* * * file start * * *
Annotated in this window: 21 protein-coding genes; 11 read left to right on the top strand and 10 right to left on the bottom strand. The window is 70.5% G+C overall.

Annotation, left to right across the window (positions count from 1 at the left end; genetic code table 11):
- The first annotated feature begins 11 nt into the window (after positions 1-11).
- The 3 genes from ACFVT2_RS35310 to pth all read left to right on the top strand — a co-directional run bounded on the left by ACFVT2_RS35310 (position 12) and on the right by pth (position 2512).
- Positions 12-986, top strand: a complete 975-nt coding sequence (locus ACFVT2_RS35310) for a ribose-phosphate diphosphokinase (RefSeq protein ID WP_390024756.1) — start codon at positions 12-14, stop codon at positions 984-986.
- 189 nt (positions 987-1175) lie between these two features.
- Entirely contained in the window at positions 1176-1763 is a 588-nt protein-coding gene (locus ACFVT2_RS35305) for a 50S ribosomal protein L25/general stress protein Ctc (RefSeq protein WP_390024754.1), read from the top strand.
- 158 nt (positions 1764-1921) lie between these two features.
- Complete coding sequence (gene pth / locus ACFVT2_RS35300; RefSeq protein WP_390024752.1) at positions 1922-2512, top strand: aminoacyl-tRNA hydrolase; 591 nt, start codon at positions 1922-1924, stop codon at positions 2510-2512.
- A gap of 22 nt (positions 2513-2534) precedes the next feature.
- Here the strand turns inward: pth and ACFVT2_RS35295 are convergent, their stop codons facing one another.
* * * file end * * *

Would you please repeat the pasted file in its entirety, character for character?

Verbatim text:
Annotated in this window: 21 protein-coding genes; 11 read left to right on the top strand and 10 right to left on the bottom strand. The window is 70.5% G+C overall.

Annotation, left to right across the window (positions count from 1 at the left end; genetic code table 11):
- The first annotated feature begins 11 nt into the window (after positions 1-11).
- The 3 genes from ACFVT2_RS35310 to pth all read left to right on the top strand — a co-directional run bounded on the left by ACFVT2_RS35310 (position 12) and on the right by pth (position 2512).
- Positions 12-986, top strand: a complete 975-nt coding sequence (locus ACFVT2_RS35310) for a ribose-phosphate diphosphokinase (RefSeq protein ID WP_390024756.1) — start codon at positions 12-14, stop codon at positions 984-986.
- 189 nt (positions 987-1175) lie between these two features.
- Entirely contained in the window at positions 1176-1763 is a 588-nt protein-coding gene (locus ACFVT2_RS35305) for a 50S ribosomal protein L25/general stress protein Ctc (RefSeq protein WP_390024754.1), read from the top strand.
- 158 nt (positions 1764-1921) lie between these two features.
- Complete coding sequence (gene pth / locus ACFVT2_RS35300; RefSeq protein WP_390024752.1) at positions 1922-2512, top strand: aminoacyl-tRNA hydrolase; 591 nt, start codon at positions 1922-1924, stop codon at positions 2510-2512.
- A gap of 22 nt (positions 2513-2534) precedes the next feature.
- Here the strand turns inward: pth and ACFVT2_RS35295 are convergent, their stop codons facing one another.